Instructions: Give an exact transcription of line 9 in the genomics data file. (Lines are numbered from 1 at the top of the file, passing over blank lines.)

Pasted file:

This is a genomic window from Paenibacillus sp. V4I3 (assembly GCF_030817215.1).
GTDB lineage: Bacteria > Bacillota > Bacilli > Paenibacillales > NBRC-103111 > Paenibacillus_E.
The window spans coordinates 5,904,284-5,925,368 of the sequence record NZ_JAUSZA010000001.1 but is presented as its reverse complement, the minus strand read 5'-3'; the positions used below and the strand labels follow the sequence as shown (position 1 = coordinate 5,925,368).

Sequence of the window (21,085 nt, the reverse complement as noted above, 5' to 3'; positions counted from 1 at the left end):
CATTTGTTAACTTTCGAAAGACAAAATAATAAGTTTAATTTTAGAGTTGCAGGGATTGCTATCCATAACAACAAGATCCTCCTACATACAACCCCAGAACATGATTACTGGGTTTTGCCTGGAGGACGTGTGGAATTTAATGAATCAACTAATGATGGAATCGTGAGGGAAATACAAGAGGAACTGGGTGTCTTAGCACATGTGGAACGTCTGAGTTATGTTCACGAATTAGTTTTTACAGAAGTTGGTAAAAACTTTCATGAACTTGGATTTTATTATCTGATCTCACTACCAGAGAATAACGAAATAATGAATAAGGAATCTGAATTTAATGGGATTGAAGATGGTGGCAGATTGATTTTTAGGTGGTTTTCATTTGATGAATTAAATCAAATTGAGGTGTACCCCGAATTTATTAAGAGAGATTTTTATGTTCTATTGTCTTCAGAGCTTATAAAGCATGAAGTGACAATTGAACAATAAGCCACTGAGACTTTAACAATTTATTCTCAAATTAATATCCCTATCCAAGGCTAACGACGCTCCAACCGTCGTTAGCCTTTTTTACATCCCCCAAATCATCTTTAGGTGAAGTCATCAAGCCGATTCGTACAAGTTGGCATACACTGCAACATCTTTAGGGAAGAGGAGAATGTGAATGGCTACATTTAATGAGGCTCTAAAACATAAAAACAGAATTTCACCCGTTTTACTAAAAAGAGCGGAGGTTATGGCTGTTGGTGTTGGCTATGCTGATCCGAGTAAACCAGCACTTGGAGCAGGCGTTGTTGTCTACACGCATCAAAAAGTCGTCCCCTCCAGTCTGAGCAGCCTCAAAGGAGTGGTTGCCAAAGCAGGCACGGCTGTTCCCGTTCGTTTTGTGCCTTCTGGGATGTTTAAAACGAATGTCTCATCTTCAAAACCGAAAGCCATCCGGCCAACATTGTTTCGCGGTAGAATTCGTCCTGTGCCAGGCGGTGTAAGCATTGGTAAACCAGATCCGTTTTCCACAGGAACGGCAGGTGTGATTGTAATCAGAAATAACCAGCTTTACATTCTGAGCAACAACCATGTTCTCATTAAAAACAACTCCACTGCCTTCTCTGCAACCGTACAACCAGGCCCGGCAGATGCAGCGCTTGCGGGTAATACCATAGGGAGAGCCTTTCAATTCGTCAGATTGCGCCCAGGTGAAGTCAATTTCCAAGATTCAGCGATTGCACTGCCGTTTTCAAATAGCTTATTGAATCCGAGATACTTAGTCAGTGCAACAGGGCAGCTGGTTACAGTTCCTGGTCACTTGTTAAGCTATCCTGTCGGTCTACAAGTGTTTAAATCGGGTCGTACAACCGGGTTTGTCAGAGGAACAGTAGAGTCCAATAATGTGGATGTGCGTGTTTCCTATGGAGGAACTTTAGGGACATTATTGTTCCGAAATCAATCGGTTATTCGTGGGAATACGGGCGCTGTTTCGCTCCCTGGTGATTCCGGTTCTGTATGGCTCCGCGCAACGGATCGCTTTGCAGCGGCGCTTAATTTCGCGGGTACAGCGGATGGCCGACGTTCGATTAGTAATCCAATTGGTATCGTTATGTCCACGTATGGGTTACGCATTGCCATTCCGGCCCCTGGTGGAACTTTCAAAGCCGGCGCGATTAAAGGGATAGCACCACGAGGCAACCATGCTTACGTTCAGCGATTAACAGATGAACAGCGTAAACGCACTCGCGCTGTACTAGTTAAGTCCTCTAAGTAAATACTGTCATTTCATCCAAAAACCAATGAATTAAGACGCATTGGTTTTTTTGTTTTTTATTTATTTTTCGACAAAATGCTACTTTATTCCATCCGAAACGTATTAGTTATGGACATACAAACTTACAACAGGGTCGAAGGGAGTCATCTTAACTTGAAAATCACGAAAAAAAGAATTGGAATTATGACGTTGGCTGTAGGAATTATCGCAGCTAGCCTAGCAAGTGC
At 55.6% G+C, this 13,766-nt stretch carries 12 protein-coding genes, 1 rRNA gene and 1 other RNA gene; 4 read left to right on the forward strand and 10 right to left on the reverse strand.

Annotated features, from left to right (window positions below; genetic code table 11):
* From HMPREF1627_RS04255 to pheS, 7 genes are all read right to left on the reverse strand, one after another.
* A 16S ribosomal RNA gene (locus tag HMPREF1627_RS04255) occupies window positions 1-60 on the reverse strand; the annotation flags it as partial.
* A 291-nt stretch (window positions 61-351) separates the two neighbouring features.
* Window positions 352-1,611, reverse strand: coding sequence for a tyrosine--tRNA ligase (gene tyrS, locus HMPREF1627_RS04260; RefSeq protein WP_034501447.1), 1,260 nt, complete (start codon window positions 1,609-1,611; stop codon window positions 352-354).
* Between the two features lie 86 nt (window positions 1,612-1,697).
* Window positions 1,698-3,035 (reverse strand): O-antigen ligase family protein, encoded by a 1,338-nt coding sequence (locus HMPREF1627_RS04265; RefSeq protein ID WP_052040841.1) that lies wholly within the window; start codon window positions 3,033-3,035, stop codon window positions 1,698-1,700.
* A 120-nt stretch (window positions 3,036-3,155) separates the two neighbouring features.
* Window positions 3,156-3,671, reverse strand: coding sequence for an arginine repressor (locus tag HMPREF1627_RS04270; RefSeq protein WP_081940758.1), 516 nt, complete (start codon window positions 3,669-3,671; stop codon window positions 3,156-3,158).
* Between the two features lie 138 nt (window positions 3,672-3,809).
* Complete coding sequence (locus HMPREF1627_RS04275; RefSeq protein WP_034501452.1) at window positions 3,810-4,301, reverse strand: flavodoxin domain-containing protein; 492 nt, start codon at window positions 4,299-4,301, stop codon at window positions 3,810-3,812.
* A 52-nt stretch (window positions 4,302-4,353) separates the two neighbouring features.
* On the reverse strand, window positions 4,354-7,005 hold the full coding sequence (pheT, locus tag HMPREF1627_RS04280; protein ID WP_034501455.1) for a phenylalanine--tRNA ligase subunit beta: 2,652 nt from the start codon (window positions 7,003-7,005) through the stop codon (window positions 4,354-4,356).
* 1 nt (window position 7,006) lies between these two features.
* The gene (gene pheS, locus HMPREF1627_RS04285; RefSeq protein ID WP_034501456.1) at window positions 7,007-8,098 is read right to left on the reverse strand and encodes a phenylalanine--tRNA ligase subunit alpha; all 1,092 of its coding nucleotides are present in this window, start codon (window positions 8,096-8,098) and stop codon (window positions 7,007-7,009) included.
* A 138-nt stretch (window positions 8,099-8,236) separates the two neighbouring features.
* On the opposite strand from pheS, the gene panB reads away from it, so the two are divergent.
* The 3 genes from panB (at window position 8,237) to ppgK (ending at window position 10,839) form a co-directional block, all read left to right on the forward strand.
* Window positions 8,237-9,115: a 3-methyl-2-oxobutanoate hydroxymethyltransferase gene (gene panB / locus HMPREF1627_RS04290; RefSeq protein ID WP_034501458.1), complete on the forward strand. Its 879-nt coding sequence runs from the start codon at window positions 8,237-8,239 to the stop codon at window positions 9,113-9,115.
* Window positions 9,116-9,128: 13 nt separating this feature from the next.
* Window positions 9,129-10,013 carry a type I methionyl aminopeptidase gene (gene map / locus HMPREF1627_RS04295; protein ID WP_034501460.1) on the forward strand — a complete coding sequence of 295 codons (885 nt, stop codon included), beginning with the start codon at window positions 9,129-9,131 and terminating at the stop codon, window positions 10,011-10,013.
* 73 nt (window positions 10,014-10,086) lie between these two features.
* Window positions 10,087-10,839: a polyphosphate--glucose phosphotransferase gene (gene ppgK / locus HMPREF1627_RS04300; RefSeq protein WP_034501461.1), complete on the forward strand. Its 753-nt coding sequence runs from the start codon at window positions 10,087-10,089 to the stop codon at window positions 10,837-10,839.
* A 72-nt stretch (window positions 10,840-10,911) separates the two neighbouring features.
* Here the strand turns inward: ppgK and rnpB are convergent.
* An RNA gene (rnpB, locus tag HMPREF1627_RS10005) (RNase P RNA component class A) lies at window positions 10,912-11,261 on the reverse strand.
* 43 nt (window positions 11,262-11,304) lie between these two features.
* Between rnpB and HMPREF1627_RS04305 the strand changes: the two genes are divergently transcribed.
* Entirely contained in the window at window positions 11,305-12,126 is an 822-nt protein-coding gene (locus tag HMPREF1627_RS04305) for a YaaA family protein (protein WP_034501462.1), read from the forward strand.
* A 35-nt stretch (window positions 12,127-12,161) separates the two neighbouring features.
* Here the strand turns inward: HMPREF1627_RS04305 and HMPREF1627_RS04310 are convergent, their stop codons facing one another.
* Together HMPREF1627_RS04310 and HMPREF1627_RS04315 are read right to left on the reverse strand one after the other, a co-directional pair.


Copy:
* A 16S ribosomal RNA gene (locus tag HMPREF1627_RS04255) occupies window positions 1-60 on the reverse strand; the annotation flags it as partial.